One of the weakest links in the Windows 10 experience is the Microsoft store, and the company knows this. That’s why a refined store experience is coming to Windows 11 when it launches later this year. Not only will the store look and feel better with support for more universal app extensions, it will also let you install native Android apps on your PC. It just won’t be as simple as doing it on your phone with Google Play.
Microsoft is partnering with the Amazon app store to deliver native apps on PC. This means that along side your Microsoft account, you’ll also need an Amazon account for purchasing android apps.
For power users who might be worried about side loading apps, fret not, as that might still be possible according to at least one employee. We’ll just have to wait and see how that turns out.
Windows 11 System Requirements – Can You Run It?
The minimum system requirements to install and run Windows 11 is fairly simple. You’ll the following or better hardware for the new operating system:
- CPU: Minimum 1 GHz or faster, with 2 or more cores on a X64-based CPU.
- RAM: 4 GB
- Storage: 64 GB or larger storage device
- Graphics card: DirectX 12 compatible graphics / WDDM 2.x
- Display: 720p or above
- An internet connection will be required for first-time setup on Windows 11 Home
- TPM: Trusted Platform Module (TPM) version 2.0
Now for the most part, pretty much any computer from the last 4-5 years running Windows 10 can run Windows 11. You can check if your PC supports it by downloading and using the PC Health Checker App. However, it wouldn’t be a Windows upgrade without a few hiccups now would it?
Windows 11 TPM Issue Explained
All of the new features and redesigned experience looks great, except for one fatal flaw that the company has failed to communicate. Due to the nature of its system requirements, you might not be able to avail the free upgrade offer unless you go into your PC’s BIOS and turn on a specific feature. Until then, using the PC health checker app will only show that your PC isn’t eligible for the upgrade.
First, a refresher on TPM and what the issue is.
A TPM, or a Trusted platform module is a unique chip found inside, or sometimes outside the CPU on the motherboard that handles encryption and security features. It’s used in many programs when using a PC, like sending encrypted emails or even unlocking supported PCs. A new version, TPM 2.0, has been in production for the last few years, which is a requirement for installing Windows 11. TPM can be available in both software and hardware form, and if you’ve built a PC in the last 4 years, chances are you already have TPM 2.0 compatibility. The problem is, it may just not be enabled in the BIOS, which you’ll need to manually change if the PC health app shows that your PC can’t be upgraded to Windows 11. You can find a list of supported CPUs on Microsoft’s website to check if your processor passes the test.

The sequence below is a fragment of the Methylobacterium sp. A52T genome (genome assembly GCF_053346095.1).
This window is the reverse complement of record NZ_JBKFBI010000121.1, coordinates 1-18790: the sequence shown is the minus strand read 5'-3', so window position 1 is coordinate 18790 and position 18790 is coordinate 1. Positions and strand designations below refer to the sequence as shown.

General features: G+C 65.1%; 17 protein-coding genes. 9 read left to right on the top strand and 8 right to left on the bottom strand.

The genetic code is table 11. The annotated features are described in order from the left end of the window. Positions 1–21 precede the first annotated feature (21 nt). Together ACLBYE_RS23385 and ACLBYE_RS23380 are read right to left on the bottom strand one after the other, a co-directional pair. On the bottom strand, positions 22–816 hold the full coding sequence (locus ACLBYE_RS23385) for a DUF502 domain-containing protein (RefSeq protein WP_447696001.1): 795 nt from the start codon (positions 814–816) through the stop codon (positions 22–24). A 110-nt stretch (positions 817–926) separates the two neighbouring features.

How to Enable TPM 2.0 For Free Windows 11 Upgrade
Thankfully, enabling TPM 2.0 is easy enough if you’re comfortable with playing around in your BIOS’ settings. Simply turn on your PC and boot into the BIOS, and in the advanced settings, you’ll find a feature called “PTT” for Intel CPUs or “PSP fTPM” on AMD CPUs. Simply turn that on, save and boot into Windows to use the app for checking if your PC now supports Windows 11.
For what its worth, Microsoft has updated the app to show more details about why your PC does not meet the minimum requirements, if that is the case. For most others, simply turning on TPM in the BIOS on a PC that was built/bought in the last 4 years will be enough.
Windows 11 will be released as a free upgrade for Windows 10 owners with rollout beginning by the end of 2021, and will be available at retail for stand-alone purchase starting early 2022.